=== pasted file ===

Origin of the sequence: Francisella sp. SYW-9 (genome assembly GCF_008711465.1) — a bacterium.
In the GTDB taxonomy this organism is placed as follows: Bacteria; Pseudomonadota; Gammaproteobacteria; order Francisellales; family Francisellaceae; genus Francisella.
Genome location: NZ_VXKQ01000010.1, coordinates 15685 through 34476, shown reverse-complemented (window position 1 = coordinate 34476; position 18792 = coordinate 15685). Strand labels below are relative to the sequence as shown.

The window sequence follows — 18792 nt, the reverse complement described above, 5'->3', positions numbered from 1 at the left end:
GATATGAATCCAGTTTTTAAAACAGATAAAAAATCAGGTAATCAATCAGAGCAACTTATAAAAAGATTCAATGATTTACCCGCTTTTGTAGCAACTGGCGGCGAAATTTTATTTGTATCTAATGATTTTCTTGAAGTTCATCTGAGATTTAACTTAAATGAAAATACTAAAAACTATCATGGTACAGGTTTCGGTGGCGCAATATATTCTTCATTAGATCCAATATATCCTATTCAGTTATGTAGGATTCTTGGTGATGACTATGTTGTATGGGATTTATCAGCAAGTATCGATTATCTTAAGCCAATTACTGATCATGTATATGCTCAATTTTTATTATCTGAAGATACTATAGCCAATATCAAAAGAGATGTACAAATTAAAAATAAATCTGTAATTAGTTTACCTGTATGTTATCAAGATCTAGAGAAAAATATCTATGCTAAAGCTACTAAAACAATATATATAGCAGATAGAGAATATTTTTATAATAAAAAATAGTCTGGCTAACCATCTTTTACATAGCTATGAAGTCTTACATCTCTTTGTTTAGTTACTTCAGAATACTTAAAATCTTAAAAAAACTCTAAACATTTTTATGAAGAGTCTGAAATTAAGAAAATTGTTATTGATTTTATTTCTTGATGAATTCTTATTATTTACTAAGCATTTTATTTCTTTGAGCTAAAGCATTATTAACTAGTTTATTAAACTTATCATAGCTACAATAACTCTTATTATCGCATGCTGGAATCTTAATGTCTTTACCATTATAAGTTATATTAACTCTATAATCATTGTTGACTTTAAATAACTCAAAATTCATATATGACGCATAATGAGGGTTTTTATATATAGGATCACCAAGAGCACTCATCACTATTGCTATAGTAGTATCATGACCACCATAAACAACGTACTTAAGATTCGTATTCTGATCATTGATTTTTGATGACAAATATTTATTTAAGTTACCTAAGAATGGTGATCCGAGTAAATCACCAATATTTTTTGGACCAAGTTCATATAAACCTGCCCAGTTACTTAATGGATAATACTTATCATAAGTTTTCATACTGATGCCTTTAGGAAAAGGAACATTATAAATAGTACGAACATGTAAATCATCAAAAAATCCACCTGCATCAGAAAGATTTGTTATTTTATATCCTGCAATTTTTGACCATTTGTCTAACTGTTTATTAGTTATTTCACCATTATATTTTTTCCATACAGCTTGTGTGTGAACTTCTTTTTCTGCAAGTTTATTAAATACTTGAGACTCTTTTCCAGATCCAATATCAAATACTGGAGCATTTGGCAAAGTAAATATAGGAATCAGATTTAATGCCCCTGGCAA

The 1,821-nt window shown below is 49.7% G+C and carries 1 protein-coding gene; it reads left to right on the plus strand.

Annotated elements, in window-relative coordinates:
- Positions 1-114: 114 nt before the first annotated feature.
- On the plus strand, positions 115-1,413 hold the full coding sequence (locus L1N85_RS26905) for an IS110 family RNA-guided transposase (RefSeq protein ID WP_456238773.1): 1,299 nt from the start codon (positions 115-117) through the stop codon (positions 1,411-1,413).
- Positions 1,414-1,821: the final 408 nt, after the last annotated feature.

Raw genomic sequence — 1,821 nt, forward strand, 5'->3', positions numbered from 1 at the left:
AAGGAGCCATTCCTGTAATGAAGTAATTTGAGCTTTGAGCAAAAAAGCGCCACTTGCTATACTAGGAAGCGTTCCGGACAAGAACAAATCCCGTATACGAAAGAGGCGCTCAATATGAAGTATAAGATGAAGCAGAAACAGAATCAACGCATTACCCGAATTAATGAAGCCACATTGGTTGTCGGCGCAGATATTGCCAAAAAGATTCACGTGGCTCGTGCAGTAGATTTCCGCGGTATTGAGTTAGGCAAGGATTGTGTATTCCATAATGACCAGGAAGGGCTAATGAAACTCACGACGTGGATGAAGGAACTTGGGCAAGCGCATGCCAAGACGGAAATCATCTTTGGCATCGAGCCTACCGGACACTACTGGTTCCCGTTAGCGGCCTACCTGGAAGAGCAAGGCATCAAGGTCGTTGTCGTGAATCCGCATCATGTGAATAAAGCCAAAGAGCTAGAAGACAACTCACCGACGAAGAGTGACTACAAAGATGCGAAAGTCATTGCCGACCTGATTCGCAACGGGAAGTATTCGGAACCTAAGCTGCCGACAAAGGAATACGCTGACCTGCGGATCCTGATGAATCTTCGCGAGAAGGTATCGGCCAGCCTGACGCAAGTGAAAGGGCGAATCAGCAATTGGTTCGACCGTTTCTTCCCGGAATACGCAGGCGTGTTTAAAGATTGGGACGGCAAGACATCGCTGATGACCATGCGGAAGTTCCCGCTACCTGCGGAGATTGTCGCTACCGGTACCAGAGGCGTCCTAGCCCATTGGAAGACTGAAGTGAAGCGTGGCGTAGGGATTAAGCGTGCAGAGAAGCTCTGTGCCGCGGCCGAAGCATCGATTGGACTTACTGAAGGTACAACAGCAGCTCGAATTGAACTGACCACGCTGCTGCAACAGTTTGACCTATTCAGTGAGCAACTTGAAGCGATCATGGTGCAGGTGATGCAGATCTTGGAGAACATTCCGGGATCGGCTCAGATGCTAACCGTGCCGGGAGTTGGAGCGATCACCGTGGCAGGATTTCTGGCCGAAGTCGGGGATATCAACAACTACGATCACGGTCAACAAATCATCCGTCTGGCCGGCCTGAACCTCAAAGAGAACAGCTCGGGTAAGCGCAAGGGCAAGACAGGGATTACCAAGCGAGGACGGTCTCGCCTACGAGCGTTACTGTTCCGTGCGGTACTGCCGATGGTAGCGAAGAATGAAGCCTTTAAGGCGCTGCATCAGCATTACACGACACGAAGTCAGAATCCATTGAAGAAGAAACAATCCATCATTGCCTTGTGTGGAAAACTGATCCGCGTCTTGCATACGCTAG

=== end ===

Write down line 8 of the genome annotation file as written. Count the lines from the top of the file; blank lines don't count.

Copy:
- Positions 1-114: 114 nt before the first annotated feature.